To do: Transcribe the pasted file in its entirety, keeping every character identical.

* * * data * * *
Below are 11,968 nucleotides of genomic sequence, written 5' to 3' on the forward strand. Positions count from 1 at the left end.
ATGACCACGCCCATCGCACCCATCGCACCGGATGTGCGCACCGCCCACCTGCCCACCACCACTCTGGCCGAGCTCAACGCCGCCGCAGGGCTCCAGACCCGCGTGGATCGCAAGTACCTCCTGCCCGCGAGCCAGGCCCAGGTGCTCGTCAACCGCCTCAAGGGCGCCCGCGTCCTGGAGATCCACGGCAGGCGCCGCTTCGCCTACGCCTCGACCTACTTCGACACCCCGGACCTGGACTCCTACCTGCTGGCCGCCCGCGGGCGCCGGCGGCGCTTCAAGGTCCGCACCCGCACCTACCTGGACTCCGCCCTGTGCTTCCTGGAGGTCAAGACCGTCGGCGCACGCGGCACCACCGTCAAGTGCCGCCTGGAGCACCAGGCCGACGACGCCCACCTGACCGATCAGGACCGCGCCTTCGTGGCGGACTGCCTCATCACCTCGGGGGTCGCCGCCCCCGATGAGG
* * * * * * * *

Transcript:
Below are 11,968 nucleotides of genomic sequence, written 5' to 3' on the forward strand. Positions count from 1 at the left end.
ATGACCACGCCCATCGCACCCATCGCACCGGATGTGCGCACCGCCCACCTGCCCACCACCACTCTGGCCGAGCTCAACGCCGCCGCAGGGCTCCAGACCCGCGTGGATCGCAAGTACCTCCTGCCCGCGAGCCAGGCCCAGGTGCTCGTCAACCGCCTCAAGGGCGCCCGCGTCCTGGAGATCCACGGCAGGCGCCGCTTCGCCTACGCCTCGACCTACTTCGACACCCCGGACCTGGACTCCTACCTGCTGGCCGCCCGCGGGCGCCGGCGGCGCTTCAAGGTCCGCACCCGCACCTACCTGGACTCCGCCCTGTGCTTCCTGGAGGTCAAGACCGTCGGCGCACGCGGCACCACCGTCAAGTGCCGCCTGGAGCACCAGGCCGACGACGCCCACCTGACCGATCAGGACCGCGCCTTCGTGGCGGACTGCCTCATCACCTCGGGGGTCGCCGCCCCCGATGAGG